Have you ever experienced being attacked by your pet cat without any warning at all? Do you find it unnerving when your pet suddenly lunges at you when just a moment ago you were just playing with her or cuddling her? Then you’re not alone.
Most pet parents have encountered this at least a few times. While this may seem alarming, the problem can be easily addressed once the underlying reason has been identified. The reason why your cat attacks you, and no one else may be that your cat has detected another animal’s scent from you, she may be trying to catch your attention or it could be aggression induced by territorial behavior, petting, noise or pain. You’re also an easy target because you’re usually her constant companion.
Aside from these, there are at least a couple of other reasons why your cat attacks you and no one else. Let’s learn more about this unusual cat behavior through a detailed discussion.
What causes a pet cat to attack you and no one else
The causes why your feline attacks you may be a combination of one or two reasons or it could be more diverse than that. Here are the commonly identified reasons why your pet would suddenly attack you and no one else.
1. Your cat may experience fear or anxiety upon detecting unfamiliar odors on you.
Cats are very particular with scents and just a whiff of an unfamiliar scent on their pet parents could trigger anxiety and fear which makes them aggressive, attacking the source of that particular smell, which is you. Your cat may become vicious especially if it’s a scent of an unfamiliar cat or any other animal that you may have touched or come in contact with.
Other strong scents that could trigger cats to go amock are strong perfume, a particular food, and paint or other building materials. Hostile behavior due to fear may result in an attack especially when they fail to have an escape plan, even when in actuality, there’s really no need to escape from any present danger. Manifestations of fear-induced aggression may include hissing, spitting, scratching, swatting, and growling.
2. It could be due to territorial-induced aggression.
Even though cats are already domesticated they retain a part of their natural instinct as predators and the tendency to protect their marked territory. Any threats could lead to a so-called territorial induced aggression and your pet cat may even regard you as one, thus, the tendency to pounce, attack, or chase you and no one else.
3. It could be redirected aggression.
This type of feline hostility is considered as the most dangerous and unpredictable one because you’ll never know when it shall occur. But more often than not, it’s usually because of an external stimulus. For instance, your pet cat spotted outdoor cats in your front yard or she may have noticed some squirrels on a tree. She starts to become agitated by these animals, considered as the external stimulus, but then she becomes frustrated because she’s indoors so she looks for something or someone else to lash out her anger, to redirect her agitation. More often than not, it’s you that becomes the subject of her anger, thus, resulting in a cat attack.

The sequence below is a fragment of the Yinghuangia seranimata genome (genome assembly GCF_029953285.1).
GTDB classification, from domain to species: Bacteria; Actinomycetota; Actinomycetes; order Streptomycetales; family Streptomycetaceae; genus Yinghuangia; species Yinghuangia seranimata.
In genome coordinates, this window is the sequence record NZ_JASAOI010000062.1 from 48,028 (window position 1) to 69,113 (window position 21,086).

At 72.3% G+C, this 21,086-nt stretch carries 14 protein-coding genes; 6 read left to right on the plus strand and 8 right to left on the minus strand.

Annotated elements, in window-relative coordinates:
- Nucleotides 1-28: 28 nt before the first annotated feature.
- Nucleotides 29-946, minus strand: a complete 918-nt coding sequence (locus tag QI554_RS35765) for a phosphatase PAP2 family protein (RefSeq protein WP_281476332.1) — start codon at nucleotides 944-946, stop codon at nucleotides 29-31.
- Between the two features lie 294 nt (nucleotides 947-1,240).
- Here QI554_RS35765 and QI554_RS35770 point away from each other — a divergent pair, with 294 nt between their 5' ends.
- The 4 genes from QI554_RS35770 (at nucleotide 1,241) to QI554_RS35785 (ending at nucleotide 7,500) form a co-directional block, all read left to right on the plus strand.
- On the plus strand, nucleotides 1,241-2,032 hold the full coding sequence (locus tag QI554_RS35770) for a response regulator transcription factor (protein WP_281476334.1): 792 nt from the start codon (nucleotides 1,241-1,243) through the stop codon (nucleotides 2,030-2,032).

4. Your pet may just want to play with you and seeks your attention.
Sometimes, your pet cat may attack you mainly for the sole purpose of indulging you as her playmate. This is usually characterized by stalking the target, which is you, and then leaping or pouncing into its target with no warning growls or hiss. In other instances, your cat may hide behind furniture and then will attack you usually through your ankles. It’s also worth noting that aggressive and vigorous play may seem like normal behavior for cats when, in fact, in your point of view, it’s already a serious case of cat attack!
5. It may be a case of petting-induced aggression.
Cats normally love petting but there are times when it can be too much for them. They will usually send out warning signs that they’ve had enough of the repetitive petting by hissing, nibbling, or biting your hand. If you notice this, it’s best to stop petting her at once before she’ll launches a more vicious move.
6. It may be due to pain-induced aggression.
Sometimes, your pet cat may be utterly aggressive because she’s not feeling well deep inside. A cat experiencing chronic pain such as arthritis can be very irritable and aggressive. Also, she may be experiencing discomfort due to a painful procedure and slight nuisances could trigger an attack from your cat.
7. It may be noise-induced aggression.
Another probable reason why your cat may suddenly attack you is due to noise around her. Cats usually respond to loud sound frequencies with aggression and this may be another cat crying or howling, a crying baby, and high-frequency squeaking sounds. An explanation of this behavior may be the manifestation of predatory behavior through high-frequency sounds. Also, it could be due to becoming surprised or being caught off-guard because of the sudden noises that could trigger a cat to attack you.
Signs of aggression to look out for
If you suddenly notice this type of body language on your pet cat then beware and try to keep a safe distance while you still can:
- if your pet directly stares and steps forward
- if her tail is directed straight down and not curved downward
- if the cat’s stance is in a confronting manner, instead of slinking or leaning in an opposite direction
- if your cat is growling and hissing
- if her ears are pointing in an upright manner with the back rotated slightly forward
- when your pet’s fur is standing up with raised hairs on the shoulders, back, and tail also commonly called piloerection
What to do when your cat attacks you
In some instances, your pet cat may attack or bite you but can be easily pacified by a verbal reprimand. However, if the attack was rather deliberate and took quite a while before your pet was subdued then it could be a sign of something more serious. Here are some of the things that you can do should your cat attack you:
Consult your vet right away.